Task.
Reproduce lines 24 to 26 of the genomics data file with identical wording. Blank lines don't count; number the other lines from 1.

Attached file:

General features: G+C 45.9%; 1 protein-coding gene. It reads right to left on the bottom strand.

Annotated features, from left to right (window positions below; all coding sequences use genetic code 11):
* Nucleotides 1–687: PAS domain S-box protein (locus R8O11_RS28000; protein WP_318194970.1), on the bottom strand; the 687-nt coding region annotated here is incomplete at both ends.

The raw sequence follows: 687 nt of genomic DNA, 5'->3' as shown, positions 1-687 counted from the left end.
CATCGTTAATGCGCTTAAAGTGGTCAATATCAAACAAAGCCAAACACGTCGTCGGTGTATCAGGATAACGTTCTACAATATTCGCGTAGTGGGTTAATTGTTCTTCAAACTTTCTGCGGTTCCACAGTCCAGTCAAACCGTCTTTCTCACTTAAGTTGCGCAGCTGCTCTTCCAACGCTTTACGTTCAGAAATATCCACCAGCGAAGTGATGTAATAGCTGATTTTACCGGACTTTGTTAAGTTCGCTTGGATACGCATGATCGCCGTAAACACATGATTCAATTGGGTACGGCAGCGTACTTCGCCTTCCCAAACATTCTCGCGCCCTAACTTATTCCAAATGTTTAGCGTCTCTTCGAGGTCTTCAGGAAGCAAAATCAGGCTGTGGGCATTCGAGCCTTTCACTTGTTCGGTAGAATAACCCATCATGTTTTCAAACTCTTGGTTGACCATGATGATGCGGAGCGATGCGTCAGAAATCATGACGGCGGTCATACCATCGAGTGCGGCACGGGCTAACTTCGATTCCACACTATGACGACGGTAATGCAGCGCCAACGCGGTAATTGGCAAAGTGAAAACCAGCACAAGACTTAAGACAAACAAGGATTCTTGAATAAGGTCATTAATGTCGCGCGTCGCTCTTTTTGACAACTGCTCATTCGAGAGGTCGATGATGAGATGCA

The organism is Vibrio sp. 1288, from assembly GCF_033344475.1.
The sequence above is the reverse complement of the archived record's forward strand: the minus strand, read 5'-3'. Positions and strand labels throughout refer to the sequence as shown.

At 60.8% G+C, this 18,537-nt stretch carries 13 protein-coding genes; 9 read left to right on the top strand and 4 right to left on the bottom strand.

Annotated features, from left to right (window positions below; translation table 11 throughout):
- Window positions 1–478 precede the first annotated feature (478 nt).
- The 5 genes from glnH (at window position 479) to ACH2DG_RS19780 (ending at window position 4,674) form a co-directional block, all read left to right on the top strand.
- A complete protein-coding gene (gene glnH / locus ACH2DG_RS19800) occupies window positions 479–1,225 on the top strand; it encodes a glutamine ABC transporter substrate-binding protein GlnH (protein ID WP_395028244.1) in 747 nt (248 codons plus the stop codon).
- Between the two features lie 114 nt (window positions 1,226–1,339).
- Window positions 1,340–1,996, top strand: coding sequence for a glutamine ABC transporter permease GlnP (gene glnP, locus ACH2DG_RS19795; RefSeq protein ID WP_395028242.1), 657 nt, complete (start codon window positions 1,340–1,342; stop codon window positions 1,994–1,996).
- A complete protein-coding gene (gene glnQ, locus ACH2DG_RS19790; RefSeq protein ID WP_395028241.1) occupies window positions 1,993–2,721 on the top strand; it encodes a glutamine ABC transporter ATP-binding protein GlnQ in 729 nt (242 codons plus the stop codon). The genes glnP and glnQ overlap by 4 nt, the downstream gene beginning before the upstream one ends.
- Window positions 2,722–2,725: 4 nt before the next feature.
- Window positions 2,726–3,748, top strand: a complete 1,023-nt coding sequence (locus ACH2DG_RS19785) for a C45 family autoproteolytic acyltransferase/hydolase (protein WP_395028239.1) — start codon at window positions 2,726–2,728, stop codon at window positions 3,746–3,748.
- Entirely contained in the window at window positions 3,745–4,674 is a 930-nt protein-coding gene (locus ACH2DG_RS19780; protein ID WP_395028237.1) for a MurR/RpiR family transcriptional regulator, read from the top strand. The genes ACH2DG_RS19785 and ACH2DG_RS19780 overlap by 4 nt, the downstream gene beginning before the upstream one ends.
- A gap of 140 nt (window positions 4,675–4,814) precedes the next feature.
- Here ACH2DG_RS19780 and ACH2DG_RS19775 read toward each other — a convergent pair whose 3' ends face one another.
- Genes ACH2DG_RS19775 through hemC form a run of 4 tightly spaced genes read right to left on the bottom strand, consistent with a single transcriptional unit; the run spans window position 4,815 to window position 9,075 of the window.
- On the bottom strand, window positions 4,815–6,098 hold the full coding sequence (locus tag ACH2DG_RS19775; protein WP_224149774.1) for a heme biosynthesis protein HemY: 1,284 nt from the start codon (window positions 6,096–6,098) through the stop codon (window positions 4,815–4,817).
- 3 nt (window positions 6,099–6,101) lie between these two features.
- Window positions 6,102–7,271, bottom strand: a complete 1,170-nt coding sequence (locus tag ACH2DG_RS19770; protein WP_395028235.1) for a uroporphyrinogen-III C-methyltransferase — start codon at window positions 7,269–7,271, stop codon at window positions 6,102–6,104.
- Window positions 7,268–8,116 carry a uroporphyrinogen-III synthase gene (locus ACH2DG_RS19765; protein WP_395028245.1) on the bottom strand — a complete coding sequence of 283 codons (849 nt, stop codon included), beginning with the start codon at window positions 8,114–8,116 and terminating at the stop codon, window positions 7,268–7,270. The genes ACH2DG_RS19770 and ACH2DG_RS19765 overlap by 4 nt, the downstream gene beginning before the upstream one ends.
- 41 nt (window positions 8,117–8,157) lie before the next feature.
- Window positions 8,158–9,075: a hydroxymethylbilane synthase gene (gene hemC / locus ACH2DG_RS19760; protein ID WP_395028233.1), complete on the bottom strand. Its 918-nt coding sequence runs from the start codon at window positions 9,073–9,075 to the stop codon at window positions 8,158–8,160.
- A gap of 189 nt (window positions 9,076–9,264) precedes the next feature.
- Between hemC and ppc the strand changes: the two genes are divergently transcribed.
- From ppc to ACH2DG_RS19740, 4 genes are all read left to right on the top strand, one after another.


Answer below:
- Window positions 6,102–7,271, bottom strand: a complete 1,170-nt coding sequence (locus tag ACH2DG_RS19770; protein WP_395028235.1) for a uroporphyrinogen-III C-methyltransferase — start codon at window positions 7,269–7,271, stop codon at window positions 6,102–6,104.
- Window positions 7,268–8,116 carry a uroporphyrinogen-III synthase gene (locus ACH2DG_RS19765; protein WP_395028245.1) on the bottom strand — a complete coding sequence of 283 codons (849 nt, stop codon included), beginning with the start codon at window positions 8,114–8,116 and terminating at the stop codon, window positions 7,268–7,270. The genes ACH2DG_RS19770 and ACH2DG_RS19765 overlap by 4 nt, the downstream gene beginning before the upstream one ends.
- 41 nt (window positions 8,117–8,157) lie before the next feature.